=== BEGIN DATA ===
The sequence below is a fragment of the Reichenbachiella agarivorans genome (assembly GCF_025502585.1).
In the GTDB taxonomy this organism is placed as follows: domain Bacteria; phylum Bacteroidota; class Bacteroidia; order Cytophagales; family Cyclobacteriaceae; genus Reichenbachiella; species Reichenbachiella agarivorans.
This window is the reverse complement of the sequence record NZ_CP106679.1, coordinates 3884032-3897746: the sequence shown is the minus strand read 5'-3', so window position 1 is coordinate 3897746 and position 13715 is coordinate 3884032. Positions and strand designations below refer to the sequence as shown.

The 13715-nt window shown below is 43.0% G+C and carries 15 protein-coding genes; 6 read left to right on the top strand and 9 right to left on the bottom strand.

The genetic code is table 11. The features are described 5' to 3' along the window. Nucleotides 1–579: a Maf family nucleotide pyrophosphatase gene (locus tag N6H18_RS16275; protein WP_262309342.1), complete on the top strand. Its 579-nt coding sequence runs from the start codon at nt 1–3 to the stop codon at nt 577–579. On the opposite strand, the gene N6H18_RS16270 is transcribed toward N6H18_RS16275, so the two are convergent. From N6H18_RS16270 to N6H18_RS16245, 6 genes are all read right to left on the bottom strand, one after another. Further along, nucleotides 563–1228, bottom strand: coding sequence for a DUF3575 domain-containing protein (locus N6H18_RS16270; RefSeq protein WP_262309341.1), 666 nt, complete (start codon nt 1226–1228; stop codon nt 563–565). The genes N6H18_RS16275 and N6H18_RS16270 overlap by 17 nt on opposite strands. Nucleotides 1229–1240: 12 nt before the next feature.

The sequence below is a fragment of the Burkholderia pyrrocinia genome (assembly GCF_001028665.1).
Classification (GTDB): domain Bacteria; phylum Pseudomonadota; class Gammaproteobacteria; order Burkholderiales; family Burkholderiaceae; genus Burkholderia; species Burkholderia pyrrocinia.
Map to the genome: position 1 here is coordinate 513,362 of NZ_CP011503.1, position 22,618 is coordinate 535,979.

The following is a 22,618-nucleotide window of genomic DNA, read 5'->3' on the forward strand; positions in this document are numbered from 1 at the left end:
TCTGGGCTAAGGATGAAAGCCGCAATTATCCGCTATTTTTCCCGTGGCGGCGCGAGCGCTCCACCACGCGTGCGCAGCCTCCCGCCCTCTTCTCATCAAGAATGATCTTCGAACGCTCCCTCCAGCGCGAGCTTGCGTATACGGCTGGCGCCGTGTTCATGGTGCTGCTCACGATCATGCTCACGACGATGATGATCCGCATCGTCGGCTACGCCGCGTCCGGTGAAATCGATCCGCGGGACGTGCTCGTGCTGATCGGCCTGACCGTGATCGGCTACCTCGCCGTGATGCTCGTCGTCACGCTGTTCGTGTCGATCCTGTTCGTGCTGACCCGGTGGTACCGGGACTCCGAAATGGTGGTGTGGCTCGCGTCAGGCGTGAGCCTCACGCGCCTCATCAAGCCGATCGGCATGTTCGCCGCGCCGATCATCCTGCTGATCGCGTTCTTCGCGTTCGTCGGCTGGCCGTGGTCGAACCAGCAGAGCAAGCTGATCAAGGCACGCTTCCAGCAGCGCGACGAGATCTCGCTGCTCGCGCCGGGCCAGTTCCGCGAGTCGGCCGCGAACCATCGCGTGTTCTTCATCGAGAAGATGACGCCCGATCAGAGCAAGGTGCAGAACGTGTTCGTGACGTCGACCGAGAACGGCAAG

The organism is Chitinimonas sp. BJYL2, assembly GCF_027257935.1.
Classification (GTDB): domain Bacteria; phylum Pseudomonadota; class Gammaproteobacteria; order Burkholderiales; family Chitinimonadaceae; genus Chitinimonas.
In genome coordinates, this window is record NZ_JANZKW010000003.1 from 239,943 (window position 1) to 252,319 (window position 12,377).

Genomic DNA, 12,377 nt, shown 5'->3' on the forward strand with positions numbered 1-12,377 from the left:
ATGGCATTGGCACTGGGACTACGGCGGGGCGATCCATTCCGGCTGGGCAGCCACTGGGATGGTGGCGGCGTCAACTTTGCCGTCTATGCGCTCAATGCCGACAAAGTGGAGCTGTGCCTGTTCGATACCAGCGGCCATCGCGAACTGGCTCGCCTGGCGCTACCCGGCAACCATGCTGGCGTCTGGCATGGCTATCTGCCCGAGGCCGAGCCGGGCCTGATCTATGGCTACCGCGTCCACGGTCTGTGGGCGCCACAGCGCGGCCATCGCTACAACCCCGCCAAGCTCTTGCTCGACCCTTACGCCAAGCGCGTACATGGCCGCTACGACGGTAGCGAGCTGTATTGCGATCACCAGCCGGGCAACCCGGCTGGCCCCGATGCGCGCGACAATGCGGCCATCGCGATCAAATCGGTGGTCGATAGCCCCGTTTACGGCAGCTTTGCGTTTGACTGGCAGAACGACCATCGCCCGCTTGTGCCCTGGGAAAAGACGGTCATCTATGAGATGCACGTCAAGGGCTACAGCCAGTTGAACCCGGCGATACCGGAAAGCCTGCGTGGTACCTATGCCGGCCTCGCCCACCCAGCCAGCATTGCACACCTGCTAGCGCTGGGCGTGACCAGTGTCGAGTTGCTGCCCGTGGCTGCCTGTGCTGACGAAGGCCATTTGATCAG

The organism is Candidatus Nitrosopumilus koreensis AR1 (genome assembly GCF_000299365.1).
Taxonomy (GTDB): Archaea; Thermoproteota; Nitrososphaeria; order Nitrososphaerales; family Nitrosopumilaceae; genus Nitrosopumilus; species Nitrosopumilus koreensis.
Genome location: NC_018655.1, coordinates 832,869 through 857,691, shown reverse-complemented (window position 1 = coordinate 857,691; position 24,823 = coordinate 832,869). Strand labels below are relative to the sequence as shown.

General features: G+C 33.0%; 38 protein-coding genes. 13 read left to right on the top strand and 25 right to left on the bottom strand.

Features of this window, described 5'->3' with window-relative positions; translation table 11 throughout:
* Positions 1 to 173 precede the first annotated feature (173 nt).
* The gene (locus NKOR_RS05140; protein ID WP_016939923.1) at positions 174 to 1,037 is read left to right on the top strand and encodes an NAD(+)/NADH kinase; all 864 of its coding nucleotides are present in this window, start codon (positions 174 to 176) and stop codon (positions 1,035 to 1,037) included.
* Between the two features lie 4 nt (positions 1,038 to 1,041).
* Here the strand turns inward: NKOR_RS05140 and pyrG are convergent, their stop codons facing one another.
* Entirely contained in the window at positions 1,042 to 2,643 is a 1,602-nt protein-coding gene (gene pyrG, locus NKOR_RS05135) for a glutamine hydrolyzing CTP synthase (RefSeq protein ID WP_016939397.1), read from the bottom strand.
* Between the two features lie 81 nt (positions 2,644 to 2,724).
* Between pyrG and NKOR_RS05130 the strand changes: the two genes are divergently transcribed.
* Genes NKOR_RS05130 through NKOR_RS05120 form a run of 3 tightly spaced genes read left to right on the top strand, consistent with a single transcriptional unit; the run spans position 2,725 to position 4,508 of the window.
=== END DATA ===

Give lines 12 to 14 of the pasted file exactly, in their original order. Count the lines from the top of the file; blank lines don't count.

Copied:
Classification (GTDB): domain Bacteria; phylum Pseudomonadota; class Gammaproteobacteria; order Burkholderiales; family Chitinimonadaceae; genus Chitinimonas.
In genome coordinates, this window is record NZ_JANZKW010000003.1 from 239,943 (window position 1) to 252,319 (window position 12,377).

Genomic DNA, 12,377 nt, shown 5'->3' on the forward strand with positions numbered 1-12,377 from the left: